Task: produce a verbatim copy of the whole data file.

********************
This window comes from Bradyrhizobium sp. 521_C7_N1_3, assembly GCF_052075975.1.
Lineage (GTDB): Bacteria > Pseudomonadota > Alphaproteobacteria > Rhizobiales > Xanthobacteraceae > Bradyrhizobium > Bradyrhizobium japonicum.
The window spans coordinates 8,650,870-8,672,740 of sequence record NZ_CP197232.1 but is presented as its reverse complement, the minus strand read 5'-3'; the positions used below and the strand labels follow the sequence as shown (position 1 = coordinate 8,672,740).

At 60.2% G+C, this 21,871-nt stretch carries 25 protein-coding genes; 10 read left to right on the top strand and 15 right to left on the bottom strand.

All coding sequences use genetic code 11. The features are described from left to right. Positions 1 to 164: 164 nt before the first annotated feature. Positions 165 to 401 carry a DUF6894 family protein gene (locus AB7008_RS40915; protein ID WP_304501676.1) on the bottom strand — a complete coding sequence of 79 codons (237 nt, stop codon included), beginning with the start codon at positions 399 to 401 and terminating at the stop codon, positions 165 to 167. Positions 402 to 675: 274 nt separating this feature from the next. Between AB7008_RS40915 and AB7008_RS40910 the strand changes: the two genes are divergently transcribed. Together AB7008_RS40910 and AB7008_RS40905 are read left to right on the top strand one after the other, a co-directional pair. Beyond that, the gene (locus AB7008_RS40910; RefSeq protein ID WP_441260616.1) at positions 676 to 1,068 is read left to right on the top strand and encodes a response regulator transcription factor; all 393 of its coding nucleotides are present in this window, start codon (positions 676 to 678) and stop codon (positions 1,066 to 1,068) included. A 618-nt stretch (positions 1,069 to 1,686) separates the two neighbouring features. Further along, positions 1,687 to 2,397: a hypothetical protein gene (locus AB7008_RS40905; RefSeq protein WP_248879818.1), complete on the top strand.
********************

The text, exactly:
This window comes from Bradyrhizobium sp. 521_C7_N1_3, assembly GCF_052075975.1.
Lineage (GTDB): Bacteria > Pseudomonadota > Alphaproteobacteria > Rhizobiales > Xanthobacteraceae > Bradyrhizobium > Bradyrhizobium japonicum.
The window spans coordinates 8,650,870-8,672,740 of sequence record NZ_CP197232.1 but is presented as its reverse complement, the minus strand read 5'-3'; the positions used below and the strand labels follow the sequence as shown (position 1 = coordinate 8,672,740).

At 60.2% G+C, this 21,871-nt stretch carries 25 protein-coding genes; 10 read left to right on the top strand and 15 right to left on the bottom strand.

All coding sequences use genetic code 11. The features are described from left to right. Positions 1 to 164: 164 nt before the first annotated feature. Positions 165 to 401 carry a DUF6894 family protein gene (locus AB7008_RS40915; protein ID WP_304501676.1) on the bottom strand — a complete coding sequence of 79 codons (237 nt, stop codon included), beginning with the start codon at positions 399 to 401 and terminating at the stop codon, positions 165 to 167. Positions 402 to 675: 274 nt separating this feature from the next. Between AB7008_RS40915 and AB7008_RS40910 the strand changes: the two genes are divergently transcribed. Together AB7008_RS40910 and AB7008_RS40905 are read left to right on the top strand one after the other, a co-directional pair. Beyond that, the gene (locus AB7008_RS40910; RefSeq protein ID WP_441260616.1) at positions 676 to 1,068 is read left to right on the top strand and encodes a response regulator transcription factor; all 393 of its coding nucleotides are present in this window, start codon (positions 676 to 678) and stop codon (positions 1,066 to 1,068) included. A 618-nt stretch (positions 1,069 to 1,686) separates the two neighbouring features. Further along, positions 1,687 to 2,397: a hypothetical protein gene (locus AB7008_RS40905; RefSeq protein WP_248879818.1), complete on the top strand.